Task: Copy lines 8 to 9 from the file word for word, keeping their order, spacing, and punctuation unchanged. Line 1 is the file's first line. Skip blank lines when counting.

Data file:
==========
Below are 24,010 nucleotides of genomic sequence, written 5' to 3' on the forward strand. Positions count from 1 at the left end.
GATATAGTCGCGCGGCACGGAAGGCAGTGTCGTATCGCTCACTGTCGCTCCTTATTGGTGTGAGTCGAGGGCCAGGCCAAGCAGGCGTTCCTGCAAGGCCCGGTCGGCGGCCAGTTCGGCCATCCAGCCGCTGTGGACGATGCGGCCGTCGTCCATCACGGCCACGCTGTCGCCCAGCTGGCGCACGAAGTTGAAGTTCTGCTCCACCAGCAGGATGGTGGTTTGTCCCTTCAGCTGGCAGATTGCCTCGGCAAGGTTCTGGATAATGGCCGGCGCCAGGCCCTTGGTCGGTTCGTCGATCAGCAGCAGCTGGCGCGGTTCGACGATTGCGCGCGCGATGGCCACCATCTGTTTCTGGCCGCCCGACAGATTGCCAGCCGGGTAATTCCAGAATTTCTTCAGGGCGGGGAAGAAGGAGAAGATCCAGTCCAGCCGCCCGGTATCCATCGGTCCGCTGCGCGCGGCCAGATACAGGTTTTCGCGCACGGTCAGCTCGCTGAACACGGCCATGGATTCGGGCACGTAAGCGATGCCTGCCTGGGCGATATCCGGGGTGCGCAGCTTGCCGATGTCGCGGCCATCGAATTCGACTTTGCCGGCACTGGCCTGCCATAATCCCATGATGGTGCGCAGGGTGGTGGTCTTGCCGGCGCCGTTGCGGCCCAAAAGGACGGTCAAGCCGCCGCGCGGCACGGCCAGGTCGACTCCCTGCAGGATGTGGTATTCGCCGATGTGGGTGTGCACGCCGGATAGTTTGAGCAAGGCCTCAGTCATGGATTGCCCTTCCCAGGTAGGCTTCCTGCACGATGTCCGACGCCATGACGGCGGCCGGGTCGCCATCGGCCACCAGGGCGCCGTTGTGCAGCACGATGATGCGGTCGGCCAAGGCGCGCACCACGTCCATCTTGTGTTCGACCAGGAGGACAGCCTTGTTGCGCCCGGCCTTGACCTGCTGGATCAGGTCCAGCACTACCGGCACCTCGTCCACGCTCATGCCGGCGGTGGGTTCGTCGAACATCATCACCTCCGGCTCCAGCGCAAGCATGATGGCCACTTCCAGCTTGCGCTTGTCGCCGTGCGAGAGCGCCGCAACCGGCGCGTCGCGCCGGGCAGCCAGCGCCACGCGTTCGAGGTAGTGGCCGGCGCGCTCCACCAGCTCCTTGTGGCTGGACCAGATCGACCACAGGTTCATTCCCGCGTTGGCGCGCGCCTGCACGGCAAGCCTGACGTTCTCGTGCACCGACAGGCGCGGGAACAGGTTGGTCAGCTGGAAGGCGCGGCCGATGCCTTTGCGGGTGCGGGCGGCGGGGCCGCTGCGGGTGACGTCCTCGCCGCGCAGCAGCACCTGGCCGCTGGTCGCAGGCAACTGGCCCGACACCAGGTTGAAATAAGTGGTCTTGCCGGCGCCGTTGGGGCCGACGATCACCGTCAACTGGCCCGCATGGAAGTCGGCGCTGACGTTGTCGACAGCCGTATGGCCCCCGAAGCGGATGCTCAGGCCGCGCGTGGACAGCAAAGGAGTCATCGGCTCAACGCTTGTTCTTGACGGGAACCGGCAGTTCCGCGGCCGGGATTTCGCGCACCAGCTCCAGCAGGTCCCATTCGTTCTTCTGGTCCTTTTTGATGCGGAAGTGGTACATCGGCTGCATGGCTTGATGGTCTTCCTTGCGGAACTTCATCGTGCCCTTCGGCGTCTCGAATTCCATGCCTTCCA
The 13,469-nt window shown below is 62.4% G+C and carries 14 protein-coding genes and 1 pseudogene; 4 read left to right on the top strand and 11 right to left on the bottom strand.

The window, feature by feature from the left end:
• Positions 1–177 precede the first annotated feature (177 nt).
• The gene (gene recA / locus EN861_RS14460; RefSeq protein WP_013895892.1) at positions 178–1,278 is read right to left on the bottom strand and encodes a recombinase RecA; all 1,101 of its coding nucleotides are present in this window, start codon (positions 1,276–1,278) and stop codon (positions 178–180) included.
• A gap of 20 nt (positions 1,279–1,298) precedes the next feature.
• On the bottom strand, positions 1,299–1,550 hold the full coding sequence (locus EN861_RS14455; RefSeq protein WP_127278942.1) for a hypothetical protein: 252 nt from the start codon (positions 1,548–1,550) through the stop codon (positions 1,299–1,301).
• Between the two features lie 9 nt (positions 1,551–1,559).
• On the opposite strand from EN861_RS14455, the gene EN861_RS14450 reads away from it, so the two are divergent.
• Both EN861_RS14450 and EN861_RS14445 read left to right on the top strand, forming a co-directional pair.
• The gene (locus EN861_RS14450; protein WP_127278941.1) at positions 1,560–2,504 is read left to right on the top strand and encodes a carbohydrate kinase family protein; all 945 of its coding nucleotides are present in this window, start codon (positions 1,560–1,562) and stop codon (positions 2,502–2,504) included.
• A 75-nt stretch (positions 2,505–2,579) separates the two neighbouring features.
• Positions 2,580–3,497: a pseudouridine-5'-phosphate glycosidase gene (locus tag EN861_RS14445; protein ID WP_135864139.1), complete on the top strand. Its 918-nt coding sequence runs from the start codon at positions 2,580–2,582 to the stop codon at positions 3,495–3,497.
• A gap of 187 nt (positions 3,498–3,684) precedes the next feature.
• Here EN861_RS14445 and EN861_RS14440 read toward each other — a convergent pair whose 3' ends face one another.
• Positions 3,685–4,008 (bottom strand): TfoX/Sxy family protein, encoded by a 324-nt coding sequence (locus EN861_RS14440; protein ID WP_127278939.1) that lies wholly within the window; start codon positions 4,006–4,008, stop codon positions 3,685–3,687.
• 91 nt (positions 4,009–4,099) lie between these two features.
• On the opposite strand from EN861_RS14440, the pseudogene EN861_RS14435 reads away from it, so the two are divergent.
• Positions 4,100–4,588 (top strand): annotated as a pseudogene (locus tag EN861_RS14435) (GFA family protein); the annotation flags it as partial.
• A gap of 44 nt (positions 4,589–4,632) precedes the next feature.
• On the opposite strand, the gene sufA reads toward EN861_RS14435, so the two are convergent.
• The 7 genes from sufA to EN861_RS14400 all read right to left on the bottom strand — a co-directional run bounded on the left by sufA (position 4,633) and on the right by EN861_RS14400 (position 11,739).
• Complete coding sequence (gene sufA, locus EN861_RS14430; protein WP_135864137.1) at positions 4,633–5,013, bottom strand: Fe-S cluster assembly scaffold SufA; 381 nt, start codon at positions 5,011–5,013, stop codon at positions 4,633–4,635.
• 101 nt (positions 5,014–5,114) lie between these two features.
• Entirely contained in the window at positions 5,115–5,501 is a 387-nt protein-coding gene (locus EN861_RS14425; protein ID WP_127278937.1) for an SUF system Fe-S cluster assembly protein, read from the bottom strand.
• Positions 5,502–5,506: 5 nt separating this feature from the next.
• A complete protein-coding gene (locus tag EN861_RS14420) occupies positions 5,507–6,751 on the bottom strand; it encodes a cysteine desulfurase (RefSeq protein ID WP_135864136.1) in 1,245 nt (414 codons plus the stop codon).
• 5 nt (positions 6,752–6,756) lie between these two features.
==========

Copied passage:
• On the bottom strand, positions 1,299–1,550 hold the full coding sequence (locus EN861_RS14455; RefSeq protein WP_127278942.1) for a hypothetical protein: 252 nt from the start codon (positions 1,548–1,550) through the stop codon (positions 1,299–1,301).
• Between the two features lie 9 nt (positions 1,551–1,559).